The Christian population was estimated by Chrysostom at about 100,000 people at the time of Theodosius I. Between 252 and 300, ten assemblies of the church were held at Antioch and it became the seat of one of the five original patriarchates, along withConstantinople, Jerusalem, Alexandria, and Rome (see Pentarchy).

One of the canonical Eastern Orthodox churches is still called the Antiochian Orthodox Church, although it moved its headquarters from Antioch to Damascus, Syria, several centuries ago (see list of Patriarchs of Antioch), and its prime bishop retains the title “Patriarch of Antioch,” somewhat analogous to the manner in which several Popes, heads of the Roman Catholic Church remained “Bishop of Rome” even while residing in Avignon, France in the 14th century.

Many Georgian monks and clergy moved from Tao-Klarjeti to Antioch and alongside literary activities, they supported the spreading of Tao-Klarjetian artistic traditions. For that time the program of manuscript illumination based both on Tao-Klarjetian traditions and, especially, on Antiochene artistic thought was gradually established. The Alaverdian version of Abgar’s story is completely connected to the Antiochene traditions its insertion into the Georgian manuscript, alongside the other features, should be considered as a sign of respect to this tradition.

Late antiquity

Theodosius and after

In 387 AD, there was a great sedition caused by a new tax levied by order of Theodosius I, and the city was punished by the loss of its metropolitan status. He divided the Roman empire, and since then Antioch was under Constantinople’s rule.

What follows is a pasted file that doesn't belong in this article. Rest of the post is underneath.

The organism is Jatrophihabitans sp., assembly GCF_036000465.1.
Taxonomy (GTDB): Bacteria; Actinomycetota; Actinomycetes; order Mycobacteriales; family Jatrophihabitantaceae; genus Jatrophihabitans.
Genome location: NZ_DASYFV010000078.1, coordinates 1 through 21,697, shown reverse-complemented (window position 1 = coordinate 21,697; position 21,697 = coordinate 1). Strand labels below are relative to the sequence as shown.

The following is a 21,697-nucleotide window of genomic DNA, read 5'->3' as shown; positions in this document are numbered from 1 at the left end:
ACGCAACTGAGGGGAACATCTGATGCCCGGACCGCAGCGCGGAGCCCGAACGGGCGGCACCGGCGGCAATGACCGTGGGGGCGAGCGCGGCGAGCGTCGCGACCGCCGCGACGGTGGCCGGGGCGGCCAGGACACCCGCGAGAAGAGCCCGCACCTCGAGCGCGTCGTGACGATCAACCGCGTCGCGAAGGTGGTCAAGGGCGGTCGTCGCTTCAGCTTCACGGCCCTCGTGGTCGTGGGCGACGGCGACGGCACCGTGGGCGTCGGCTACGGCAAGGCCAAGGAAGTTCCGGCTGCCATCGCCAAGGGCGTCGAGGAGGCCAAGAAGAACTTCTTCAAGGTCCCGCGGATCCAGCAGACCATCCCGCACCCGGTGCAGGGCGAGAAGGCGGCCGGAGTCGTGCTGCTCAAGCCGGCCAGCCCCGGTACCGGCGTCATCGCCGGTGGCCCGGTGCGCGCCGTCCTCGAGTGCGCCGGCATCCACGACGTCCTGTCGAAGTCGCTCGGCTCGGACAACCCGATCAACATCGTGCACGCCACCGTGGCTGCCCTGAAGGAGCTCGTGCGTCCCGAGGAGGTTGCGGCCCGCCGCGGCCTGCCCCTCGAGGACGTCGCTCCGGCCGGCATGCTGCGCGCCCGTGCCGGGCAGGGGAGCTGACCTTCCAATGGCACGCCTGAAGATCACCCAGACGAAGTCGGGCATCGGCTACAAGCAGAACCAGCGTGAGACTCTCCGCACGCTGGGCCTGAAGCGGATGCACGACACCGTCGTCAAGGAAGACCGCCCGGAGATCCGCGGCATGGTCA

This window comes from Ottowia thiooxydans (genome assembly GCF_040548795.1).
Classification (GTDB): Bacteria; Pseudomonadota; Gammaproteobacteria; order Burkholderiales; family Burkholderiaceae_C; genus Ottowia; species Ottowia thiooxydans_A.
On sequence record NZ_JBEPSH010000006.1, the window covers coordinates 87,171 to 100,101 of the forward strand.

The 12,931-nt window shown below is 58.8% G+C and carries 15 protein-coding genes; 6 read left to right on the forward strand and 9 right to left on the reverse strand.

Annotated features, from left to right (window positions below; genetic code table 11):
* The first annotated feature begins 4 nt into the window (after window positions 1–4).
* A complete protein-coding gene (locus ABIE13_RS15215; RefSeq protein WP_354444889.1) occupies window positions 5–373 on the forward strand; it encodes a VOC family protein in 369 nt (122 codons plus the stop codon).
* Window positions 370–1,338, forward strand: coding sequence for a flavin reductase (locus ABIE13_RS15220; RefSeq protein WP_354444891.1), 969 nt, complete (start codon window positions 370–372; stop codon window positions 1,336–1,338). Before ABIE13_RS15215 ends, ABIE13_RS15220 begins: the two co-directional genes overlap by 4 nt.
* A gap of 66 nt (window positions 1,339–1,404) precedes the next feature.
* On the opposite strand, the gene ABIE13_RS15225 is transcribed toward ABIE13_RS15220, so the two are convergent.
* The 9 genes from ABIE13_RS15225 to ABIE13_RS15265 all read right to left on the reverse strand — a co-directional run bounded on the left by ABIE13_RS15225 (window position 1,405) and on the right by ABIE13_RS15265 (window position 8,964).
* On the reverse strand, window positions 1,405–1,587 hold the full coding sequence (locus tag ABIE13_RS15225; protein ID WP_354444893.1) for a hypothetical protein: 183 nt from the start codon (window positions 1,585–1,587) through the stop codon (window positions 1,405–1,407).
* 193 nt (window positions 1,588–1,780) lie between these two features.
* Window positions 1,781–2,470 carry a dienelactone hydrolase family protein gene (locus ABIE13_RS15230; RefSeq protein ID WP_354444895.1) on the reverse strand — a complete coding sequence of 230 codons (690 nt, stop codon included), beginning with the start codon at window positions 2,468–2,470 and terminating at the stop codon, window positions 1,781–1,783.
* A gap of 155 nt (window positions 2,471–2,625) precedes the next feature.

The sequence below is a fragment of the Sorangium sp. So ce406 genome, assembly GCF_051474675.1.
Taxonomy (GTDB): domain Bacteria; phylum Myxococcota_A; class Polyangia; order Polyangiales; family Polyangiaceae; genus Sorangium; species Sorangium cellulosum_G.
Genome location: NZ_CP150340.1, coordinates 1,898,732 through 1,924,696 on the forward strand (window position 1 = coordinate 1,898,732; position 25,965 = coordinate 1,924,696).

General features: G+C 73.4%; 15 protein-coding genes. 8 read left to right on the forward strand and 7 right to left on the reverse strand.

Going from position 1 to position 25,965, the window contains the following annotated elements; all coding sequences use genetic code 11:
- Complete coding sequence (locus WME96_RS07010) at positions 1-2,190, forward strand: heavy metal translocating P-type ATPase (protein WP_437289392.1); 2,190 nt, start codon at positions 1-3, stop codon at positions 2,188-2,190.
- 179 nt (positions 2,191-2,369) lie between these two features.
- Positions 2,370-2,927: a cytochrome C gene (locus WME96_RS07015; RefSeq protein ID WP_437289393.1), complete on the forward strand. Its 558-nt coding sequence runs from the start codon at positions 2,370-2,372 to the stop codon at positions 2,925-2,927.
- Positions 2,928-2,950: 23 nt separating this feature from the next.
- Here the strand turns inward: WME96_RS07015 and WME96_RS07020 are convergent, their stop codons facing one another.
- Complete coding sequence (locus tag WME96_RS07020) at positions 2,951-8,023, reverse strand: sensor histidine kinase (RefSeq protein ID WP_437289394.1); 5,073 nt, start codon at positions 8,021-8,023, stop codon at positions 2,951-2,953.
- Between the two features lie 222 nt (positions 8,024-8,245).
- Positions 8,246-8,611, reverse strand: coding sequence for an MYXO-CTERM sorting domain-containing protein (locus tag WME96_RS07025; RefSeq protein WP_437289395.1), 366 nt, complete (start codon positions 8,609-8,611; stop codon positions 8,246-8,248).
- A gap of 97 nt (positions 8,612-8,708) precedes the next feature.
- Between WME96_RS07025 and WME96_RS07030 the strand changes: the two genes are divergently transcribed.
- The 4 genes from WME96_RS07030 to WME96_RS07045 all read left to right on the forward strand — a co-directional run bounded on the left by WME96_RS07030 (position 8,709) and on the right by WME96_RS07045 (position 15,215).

Antioch and its port, Seleucia Pieria, were severely damaged by the great earthquake of 526. Seleucia Pieria, which was already fighting a losing battle against continual silting, never recovered.[26] Justinian I renamed Antioch Theopolis (“City of God”) and restored many of its public buildings, but the destructive work was completed by the Persian king,Khosrau I, twelve years later. Antioch lost as many as 300,000 people. Justinian I made an effort to revive it, and Procopius describes his repairing of the walls; but its glory was past.

Antioch gave its name to a certain school of Christian thought, distinguished by literal interpretation of the Scriptures and insistence on the human limitations of Jesus. Diodorus of Tarsus and Theodore of Mopsuestia were the leaders of this school. The principal local saint was Simeon Stylites, who lived an extremely ascetic life atop a pillar for 40 years some 65 kilometres (40 miles) east of Antioch. His body was brought to the city and buried in a building erected under the emperor Leo.